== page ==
Behind the Cloud: A book review by Bob Morris

Behind the CloudBehind the Cloud: The Untold Story of How Salesforce.com Went from Idea to Billion-Dollar Company and Revolutionized an Industry
Marc Benioff
Jossey-Bass/A Wiley Imprint (2009)

“Vision without execution is hallucination.” Thomas Edison

It’s always interesting as well as instructive to learn how a company such as Salesforce.com created a new industry (i.e. cloud computing), helped to make its customers successful, and established itself as a market leader while growing — in less than a decade — “from a simple idea to a public company with more than a billion dollars in revenue.”

Marc Benioff offers 111 “plays” within nine “Parts” and then “The Final Play.” The information, insights, and counsel are based on what he has learned thus far, especially during the years he has served as chairman and CEO of Salesfgorce.com. More specifically, HOW to achieve these strategic objectives:

o Turn a simple idea into a high-growth and profitable company
o Cut through the noise and pitch the bigger picture
o Use events to build buzz and drive business
o Energize customers into a multi-member sales team
Note: To create what Ben McConnell and Jackie Huba characterize as “customer evangelists”
o Develop products that users love
o Make a company about more, much more than the bottom line
o Launch a product and it introduce a business model to new markets
o Raise capital and create a return without compromising organizational and individual integrity
o Create proper alignment — the key to organizational success
Note: Benioff introduces V2MOM (vision, values, methods, obstacles, and measures), “an exercise in awareness in which the result is total alignment.

Benioff would be the first to point out that attempting to adopt all of Salesforce.com’s strategies, tactics, and models would be a fool’s errand. However, he is convinced — and I totally agree — that, with appropriate modifications, V2MOM can help almost any organization (whatever its size and nature may be) to make several critically important determinations: what it wants to accomplish, what it values most in all of its operations and relationships, which methods will be most effective and efficient, which obstacles must be overcome and how best to do that, and finally, what the numerical outcome will be. “In addition, having a clarified direction and focusing collective energy on the desired outcome eliminate the anxiety that is often present in times of change.”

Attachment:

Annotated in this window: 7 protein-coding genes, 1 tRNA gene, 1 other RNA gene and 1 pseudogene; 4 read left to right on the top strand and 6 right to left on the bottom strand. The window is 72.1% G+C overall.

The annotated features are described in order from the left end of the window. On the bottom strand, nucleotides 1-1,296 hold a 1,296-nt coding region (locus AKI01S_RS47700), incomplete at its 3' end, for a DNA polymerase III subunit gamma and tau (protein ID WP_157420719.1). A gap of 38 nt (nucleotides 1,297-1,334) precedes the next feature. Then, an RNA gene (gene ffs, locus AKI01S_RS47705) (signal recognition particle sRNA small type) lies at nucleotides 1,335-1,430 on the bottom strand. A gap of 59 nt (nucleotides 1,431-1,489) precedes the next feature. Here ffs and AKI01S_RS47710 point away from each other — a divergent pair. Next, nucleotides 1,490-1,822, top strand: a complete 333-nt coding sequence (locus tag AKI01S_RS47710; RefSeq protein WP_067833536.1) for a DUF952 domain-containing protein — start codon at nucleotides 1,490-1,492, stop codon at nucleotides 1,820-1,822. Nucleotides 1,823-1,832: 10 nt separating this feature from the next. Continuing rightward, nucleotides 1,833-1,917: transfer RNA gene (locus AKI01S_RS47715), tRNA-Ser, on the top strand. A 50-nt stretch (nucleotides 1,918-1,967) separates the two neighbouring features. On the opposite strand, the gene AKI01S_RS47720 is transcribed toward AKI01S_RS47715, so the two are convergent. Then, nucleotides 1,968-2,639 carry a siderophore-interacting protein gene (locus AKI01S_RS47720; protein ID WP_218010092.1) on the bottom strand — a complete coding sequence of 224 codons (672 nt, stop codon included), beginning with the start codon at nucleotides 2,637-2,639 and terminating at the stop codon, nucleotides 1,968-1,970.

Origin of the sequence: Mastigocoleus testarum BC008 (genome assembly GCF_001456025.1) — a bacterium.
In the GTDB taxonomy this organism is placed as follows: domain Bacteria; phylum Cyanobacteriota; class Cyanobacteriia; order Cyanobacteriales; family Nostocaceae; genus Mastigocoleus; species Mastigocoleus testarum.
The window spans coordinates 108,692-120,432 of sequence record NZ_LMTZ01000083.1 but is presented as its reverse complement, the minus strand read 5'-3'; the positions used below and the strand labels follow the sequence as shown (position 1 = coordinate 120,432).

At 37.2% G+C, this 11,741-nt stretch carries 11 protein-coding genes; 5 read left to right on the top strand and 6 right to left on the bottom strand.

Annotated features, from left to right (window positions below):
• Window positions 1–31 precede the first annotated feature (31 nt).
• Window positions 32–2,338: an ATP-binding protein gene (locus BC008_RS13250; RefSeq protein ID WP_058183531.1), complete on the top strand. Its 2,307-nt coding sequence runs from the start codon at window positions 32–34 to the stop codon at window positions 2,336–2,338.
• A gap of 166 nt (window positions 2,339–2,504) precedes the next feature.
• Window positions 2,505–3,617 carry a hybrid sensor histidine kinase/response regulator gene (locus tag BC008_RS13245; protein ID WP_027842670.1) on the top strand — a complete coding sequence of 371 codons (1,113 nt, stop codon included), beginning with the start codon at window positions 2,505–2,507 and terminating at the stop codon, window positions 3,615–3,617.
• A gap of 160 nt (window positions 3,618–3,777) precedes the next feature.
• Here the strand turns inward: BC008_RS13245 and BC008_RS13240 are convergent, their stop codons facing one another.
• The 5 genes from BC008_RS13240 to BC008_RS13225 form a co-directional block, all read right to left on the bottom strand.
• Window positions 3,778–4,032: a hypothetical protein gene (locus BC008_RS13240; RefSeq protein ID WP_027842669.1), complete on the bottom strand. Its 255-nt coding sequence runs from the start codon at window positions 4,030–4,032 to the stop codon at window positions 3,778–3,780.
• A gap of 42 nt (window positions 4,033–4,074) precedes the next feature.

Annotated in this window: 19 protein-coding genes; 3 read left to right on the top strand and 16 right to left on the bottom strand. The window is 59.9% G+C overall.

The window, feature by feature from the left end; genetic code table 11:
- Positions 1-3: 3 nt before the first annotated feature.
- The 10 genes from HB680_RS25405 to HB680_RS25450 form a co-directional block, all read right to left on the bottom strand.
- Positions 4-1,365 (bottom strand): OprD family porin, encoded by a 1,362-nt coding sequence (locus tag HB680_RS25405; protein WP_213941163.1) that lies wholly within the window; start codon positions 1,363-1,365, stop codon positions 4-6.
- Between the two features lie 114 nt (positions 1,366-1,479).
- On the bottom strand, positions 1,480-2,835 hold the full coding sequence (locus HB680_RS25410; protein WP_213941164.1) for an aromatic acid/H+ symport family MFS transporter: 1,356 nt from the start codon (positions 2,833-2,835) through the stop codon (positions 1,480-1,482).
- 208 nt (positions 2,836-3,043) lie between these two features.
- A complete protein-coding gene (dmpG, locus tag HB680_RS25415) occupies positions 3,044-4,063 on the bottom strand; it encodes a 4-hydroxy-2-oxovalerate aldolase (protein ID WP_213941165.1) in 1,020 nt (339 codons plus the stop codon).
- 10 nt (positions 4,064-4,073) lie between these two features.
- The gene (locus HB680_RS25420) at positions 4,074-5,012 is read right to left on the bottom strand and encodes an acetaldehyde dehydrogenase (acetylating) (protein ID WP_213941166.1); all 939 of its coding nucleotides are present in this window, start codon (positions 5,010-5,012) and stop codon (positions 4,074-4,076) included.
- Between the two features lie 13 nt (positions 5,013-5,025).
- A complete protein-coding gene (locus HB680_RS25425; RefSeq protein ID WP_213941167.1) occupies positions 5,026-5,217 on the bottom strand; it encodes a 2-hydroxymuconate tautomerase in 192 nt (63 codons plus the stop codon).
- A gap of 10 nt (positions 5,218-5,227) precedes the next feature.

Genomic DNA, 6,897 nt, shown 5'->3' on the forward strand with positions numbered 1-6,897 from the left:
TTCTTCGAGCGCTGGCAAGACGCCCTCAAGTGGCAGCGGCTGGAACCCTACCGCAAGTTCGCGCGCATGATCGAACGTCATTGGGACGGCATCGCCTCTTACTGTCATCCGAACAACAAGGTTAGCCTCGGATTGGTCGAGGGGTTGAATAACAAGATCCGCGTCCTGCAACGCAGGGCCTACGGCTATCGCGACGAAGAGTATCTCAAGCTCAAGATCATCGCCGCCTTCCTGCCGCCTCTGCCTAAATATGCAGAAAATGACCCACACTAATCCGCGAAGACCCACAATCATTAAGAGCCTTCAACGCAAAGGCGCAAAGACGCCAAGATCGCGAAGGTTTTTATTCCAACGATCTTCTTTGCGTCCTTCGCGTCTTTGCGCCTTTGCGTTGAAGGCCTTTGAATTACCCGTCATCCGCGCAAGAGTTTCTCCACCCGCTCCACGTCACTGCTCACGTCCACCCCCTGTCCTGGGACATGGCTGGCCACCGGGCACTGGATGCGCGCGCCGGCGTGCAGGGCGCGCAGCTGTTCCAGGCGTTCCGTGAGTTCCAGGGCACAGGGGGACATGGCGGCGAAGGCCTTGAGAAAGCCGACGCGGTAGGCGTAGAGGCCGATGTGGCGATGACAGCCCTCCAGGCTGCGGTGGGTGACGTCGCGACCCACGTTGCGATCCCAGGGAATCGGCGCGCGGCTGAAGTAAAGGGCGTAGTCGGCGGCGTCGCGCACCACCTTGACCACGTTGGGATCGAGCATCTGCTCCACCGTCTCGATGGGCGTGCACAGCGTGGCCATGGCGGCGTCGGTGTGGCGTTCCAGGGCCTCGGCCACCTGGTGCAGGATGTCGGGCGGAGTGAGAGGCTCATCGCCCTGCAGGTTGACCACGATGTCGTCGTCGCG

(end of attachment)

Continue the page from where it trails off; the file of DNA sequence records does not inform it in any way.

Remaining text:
Here is a covey of mini-commentaries from among the hundreds that caught my eye. They suggest the scope of Benioff’s coverage.

o How to Stray Calm in the Eye of a Storm (Page 11)
o The Host’s Playbook: How to Throw a Great Event (55+56)
o The David Rudnitsky Sales Pitch (91-95)
o The 1-1-1 Model of Integrated Philanthropy (142-143)
o The Case for Corporate Philanthropy (147-148)
o Think Like a Start-Up (174-175)
o Build a Recruiting Machine (238-239)

Obviously, no brief commentary such as mine can do full justice to scope and depth of material provided in abundance. However, I hope I have indicated why I think so highly of Behind the Cloud. It remains for all who read this book to determine which of the material is most relevant to their own organization.

Here are Marc Bennioff’s concluding remarks: “Seize the opportunity in front of you. Imagine. Invent. Disrupt. Do good. I know that you must be passionate, unreasonable, and a little bit crazy to follow your own ideas and do things differently. But it’s worth it. Life grows relative to one’s investment in it. I promise you that by considering every one’s success, you will see the return. I wish you great success. I look forward to hearing about the future you predict — and living in the one you create.”

To these remarks I presume to add this call to action by Tennyson’s Ulysses:

“Tho’ much is taken, much abides; and tho’
We are not now that strength which in old days
Moved earth and heaven, that which we are, we are;
One equal temper of heroic hearts,
Made weak by time and fate, but strong in will
To strive, to seek, to find, and not to yield.”

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